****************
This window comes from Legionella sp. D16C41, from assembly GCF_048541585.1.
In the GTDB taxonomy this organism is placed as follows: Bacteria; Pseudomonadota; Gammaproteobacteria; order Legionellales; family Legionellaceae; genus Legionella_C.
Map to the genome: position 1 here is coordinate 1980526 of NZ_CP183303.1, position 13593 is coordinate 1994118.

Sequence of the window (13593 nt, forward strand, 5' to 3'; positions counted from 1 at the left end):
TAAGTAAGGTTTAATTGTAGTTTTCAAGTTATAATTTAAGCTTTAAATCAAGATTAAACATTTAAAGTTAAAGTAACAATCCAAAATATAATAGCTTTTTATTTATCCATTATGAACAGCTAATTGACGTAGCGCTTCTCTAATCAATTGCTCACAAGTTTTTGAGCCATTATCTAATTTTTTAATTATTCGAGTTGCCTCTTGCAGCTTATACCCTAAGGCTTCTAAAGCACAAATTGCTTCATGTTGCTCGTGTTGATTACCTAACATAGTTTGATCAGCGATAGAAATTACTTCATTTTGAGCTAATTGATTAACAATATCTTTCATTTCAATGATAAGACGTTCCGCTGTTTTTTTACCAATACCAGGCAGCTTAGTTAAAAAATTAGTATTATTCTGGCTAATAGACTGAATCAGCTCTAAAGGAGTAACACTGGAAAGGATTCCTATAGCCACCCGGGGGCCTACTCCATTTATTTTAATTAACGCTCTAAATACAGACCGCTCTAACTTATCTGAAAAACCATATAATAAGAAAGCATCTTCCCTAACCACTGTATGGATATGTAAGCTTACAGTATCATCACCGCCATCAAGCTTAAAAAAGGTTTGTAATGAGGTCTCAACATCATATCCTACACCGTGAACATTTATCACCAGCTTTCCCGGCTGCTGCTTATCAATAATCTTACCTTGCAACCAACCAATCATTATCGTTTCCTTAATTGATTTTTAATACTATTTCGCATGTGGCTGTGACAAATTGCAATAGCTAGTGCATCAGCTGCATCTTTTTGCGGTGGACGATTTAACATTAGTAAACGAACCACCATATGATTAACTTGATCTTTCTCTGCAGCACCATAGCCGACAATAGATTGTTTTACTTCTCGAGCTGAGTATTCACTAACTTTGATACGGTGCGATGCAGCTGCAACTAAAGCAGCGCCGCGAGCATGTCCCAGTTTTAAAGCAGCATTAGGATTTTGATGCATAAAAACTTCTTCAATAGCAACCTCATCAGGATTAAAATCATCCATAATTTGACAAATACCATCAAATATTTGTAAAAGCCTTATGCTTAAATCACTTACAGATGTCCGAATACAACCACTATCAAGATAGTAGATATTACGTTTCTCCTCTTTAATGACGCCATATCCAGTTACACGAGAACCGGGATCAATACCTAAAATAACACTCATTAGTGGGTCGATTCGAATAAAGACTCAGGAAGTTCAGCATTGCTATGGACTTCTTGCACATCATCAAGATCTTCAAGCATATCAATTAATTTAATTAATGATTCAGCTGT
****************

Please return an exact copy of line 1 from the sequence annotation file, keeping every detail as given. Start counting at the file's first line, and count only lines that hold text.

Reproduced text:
This window comes from Legionella sp. D16C41, from assembly GCF_048541585.1.